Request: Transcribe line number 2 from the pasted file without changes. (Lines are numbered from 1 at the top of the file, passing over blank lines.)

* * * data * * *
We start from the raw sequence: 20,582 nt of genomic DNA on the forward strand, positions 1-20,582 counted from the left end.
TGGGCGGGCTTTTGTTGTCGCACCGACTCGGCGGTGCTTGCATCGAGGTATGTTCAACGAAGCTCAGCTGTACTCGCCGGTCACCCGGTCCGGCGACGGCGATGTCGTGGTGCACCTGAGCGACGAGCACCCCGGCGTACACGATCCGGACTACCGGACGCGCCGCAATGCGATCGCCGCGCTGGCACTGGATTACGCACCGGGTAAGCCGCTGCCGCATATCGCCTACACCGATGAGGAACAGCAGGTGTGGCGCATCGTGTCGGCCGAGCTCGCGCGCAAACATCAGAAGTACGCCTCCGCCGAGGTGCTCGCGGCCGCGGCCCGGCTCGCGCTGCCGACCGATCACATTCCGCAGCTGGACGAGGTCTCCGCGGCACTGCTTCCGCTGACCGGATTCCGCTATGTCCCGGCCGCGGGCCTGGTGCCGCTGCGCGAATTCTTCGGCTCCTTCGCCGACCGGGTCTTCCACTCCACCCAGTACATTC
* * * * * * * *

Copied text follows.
TGGGCGGGCTTTTGTTGTCGCACCGACTCGGCGGTGCTTGCATCGAGGTATGTTCAACGAAGCTCAGCTGTACTCGCCGGTCACCCGGTCCGGCGACGGCGATGTCGTGGTGCACCTGAGCGACGAGCACCCCGGCGTACACGATCCGGACTACCGGACGCGCCGCAATGCGATCGCCGCGCTGGCACTGGATTACGCACCGGGTAAGCCGCTGCCGCATATCGCCTACACCGATGAGGAACAGCAGGTGTGGCGCATCGTGTCGGCCGAGCTCGCGCGCAAACATCAGAAGTACGCCTCCGCCGAGGTGCTCGCGGCCGCGGCCCGGCTCGCGCTGCCGACCGATCACATTCCGCAGCTGGACGAGGTCTCCGCGGCACTGCTTCCGCTGACCGGATTCCGCTATGTCCCGGCCGCGGGCCTGGTGCCGCTGCGCGAATTCTTCGGCTCCTTCGCCGACCGGGTCTTCCACTCCACCCAGTACATTC